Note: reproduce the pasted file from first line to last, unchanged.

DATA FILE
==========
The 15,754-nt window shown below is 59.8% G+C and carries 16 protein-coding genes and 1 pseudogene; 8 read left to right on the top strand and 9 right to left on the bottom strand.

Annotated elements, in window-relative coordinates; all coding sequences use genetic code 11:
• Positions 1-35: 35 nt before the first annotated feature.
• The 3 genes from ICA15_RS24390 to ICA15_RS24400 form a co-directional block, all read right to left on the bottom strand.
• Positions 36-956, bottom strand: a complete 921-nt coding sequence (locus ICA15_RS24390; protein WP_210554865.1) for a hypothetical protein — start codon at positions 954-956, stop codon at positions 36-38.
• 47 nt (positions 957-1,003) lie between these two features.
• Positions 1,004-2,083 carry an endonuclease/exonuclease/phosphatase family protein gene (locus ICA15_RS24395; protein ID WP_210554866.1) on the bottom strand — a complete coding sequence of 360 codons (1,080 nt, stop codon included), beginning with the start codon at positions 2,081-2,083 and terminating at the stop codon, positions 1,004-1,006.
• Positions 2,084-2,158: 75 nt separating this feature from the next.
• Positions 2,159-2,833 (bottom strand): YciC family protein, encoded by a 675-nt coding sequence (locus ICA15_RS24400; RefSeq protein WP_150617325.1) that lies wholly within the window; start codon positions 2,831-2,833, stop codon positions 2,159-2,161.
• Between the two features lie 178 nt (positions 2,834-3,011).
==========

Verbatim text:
The 15,754-nt window shown below is 59.8% G+C and carries 16 protein-coding genes and 1 pseudogene; 8 read left to right on the top strand and 9 right to left on the bottom strand.

Annotated elements, in window-relative coordinates; all coding sequences use genetic code 11:
• Positions 1-35: 35 nt before the first annotated feature.
• The 3 genes from ICA15_RS24390 to ICA15_RS24400 form a co-directional block, all read right to left on the bottom strand.
• Positions 36-956, bottom strand: a complete 921-nt coding sequence (locus ICA15_RS24390; protein WP_210554865.1) for a hypothetical protein — start codon at positions 954-956, stop codon at positions 36-38.
• 47 nt (positions 957-1,003) lie between these two features.
• Positions 1,004-2,083 carry an endonuclease/exonuclease/phosphatase family protein gene (locus ICA15_RS24395; protein ID WP_210554866.1) on the bottom strand — a complete coding sequence of 360 codons (1,080 nt, stop codon included), beginning with the start codon at positions 2,081-2,083 and terminating at the stop codon, positions 1,004-1,006.
• Positions 2,084-2,158: 75 nt separating this feature from the next.
• Positions 2,159-2,833 (bottom strand): YciC family protein, encoded by a 675-nt coding sequence (locus ICA15_RS24400; RefSeq protein WP_150617325.1) that lies wholly within the window; start codon positions 2,831-2,833, stop codon positions 2,159-2,161.
• Between the two features lie 178 nt (positions 2,834-3,011).